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Brad Vickers & His Vestapolitans - ‘Stuck With the Blues

ManHatTone 1060

14 tracks; 59 minutes 4 seconds

Styles: Down Home Blues, Rag-Time, Skiffle, Hokum, jump-blues with electric & acoustic guitar, upright bass, fiddle, clarinet, tenor & baritone sax, piano and percussion

Players: Brad Vickers, electric guitar/vocals; Margey Peters, electric bass/fiddle/vocals; Arne Englund, piano/electric guitar; Jim Davis, tenor sax/clarinet; Matt Cowan, baritone sax; Bill Rankin, drums; Dave Gross, upright bass; V.D. King, acoustic guitar/maracas/vocals; Bobby Radcliff, electric guitar.

Those ethnomusicologists Vestapolitans (say it fast three times) have done it again, with their 2nd release ‘Stuck With the Blues’. And by the way, since so many have asked what is a ‘Vestapolitan’, I’ll give it a shot—I’m assuming it’s a clever name for the band of players who embrace old-timey open D tuning and music. I’m sure you can send a FaceBook or Myspace message or an email to find out; they’d love to hear from you!

Much like their 1st release ‘Le Hot Blues’, this second release serves up an even bigger dollop of Blues, Ragtime, Skiffle, Swing, Early Americana Rock-and-Roll and original music that reflects the classics we all love and like to see covered including the stylings of the likes of Tampa Red, Jimmy Reed, Big Bill Broonzy, Jelly Roll Morton, Chuck Berry and beyond. And this time, they use a larger band and broader musical palette. Additionally two of the songs feature special guest, friend and guitarist—Bobby Radcliff (influenced by “Magic Sam” Maghett in the 60’s).

To refresh your memory, Brad Vickers—the leader of this troupe--has played, toured and recorded with a long list of great American blues and roots artists from whom he draws inspiration for his own songs—as evidenced by his original first track, ‘Stuck With the Blues’. Get ready—band mates Jim Davis and Matt Cowan come out blazin’ the tenor and baritone sax with a rock & roll intro alongside Brad’s electric guitar. Arne Englund shows us how it’s done on rock & roll piano and Margey does her thing with harmonic vocals and electric bass.

Move on into Mississippi territory with Track 2 ‘I’m Betting on You’. This time Jim delights us with playful clarinet shout outs as Brad and Margey do that vocal thing they do while the rhythm of the group beats along like a well-oiled jalopy.

Keep that Mississippi feel with some hill country droning in Track 3’s ‘Cold Fish’ and add the enjoyment of Margey on fiddle and Dave Gross on upright bass this time. By the way, this is one of the tracks Bobby Radcliff adds his electric guitar rifts. Love love love the horn solos of tenor and baritone sax! Howlin Wolf would have loved an invite to sit in on this Brad Vickers original!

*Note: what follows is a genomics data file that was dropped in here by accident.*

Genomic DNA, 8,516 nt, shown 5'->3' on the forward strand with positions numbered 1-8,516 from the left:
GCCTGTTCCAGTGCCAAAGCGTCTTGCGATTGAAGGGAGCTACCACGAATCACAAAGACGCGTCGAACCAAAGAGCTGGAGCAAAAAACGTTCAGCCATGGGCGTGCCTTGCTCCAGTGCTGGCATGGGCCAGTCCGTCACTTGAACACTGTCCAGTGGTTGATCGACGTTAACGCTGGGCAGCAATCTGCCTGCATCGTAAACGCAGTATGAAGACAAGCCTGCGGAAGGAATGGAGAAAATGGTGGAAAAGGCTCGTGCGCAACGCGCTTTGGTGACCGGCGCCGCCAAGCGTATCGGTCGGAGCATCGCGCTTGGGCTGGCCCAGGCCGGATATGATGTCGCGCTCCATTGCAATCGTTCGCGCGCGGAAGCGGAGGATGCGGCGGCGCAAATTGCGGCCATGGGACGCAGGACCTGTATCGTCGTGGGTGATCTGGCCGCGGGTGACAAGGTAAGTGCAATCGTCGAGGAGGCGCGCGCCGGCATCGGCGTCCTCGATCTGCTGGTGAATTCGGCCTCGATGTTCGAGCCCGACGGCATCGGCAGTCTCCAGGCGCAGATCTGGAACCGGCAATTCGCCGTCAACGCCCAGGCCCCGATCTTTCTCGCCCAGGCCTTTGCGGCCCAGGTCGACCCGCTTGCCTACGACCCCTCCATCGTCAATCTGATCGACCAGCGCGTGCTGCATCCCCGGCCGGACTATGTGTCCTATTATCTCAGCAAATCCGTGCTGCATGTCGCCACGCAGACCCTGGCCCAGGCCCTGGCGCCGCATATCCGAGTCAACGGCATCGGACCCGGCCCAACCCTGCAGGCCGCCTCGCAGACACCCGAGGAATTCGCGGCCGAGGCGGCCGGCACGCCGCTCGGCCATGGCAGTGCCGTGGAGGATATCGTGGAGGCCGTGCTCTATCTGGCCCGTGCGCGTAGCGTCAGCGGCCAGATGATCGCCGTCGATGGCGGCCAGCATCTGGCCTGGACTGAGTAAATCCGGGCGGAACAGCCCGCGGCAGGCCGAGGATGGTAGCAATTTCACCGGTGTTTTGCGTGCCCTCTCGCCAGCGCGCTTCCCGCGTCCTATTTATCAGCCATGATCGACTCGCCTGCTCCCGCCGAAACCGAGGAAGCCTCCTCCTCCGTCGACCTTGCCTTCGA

Chuck Berry inspired Track 5 ‘What About Me’ will have you up and twisting your money maker to classic early rock & roll; enjoy the fancy ivory finger-work of Arne Englund, wow, Arne! And Jim gives us more tenor sax when he jumps into the jam. Keeping the beat is Bill Rankin, laying down the pocket on all the tracks.

Next, get ready for some upbeat Memphis string, jug and brass band inspiration with Brad and Margey’s ‘Vestapol Rag’ instrumental on Track 7. Then slide on into some Jelly Roll Morton with Margey’s lead vocal rendition of ‘Winding Boy’. Pick up the beat with Brad’s favorite Chuck Berry song ‘Jaguar and the Thunderbird’. The band knows how to get you moving with their house-band jam on this one.

Brad’s original Track 10 ‘I Want To Tell You Right Now’ reminds me of ‘I found my thrill on Blueberry Hill’ followed by the same early blues-rock time period sound in Track 11’s ‘Coming and Going’ while Bobby Radcliff adds another layer of fancy electric guitar rifts to Brad’s. Of course, on every track you can just count on my horn section, piano and pocket men!

Margey gets her vagabond on with her original ‘Hobo Jungle’ on Track 12. She can write, sing and scratch out a mean fiddle diddy. With her original ‘They Gave Us the Blues’, she pays homage to some of the old masters and legends, using a radio-commentator voice over in between lyrics as if she was reading from the personal journals of Scrapper Blackwell, Memphis Minnie (‘Won’t You Be My Chauffer’) and Tampa Red.

And end the CD with Jimmy Reed’s ‘I’m A Love You’, a jumped up version with all the players in the house, including V.D. King and Dave Gross.

What I like about this group is they are the real deal blues-early-rock-and-roll torch carriers, vowing to keep American’s Modern Music and history alive and strong every time they go into the studio. You can always, 100% of the time, count on strong jam interludes, blazing horns, a showcasing of every individual and their instrument (no one will go ‘unnoticed’ because they all are equally talented) and a consistent danceable, boogie-woogie, foot-tapping, thigh slapping cacophony on every track. This is their gift to you, and to the world. Thank you Brad Vickers & your Vestapolitans. Keep up the good work!

Reviewer Belinda Foster is a Web-TV Host for, a Columnist and Contributing Writer for Greenville SC Magazine “Industry Mag” and former manager of Mac Arnold & Plate Full O’Blues. She is a devoted promoter and support of live blues root music and history, making frequent trips to Clarksdale MS and the Delta Region. Her column “The Upstate Blues Report can be found on line at

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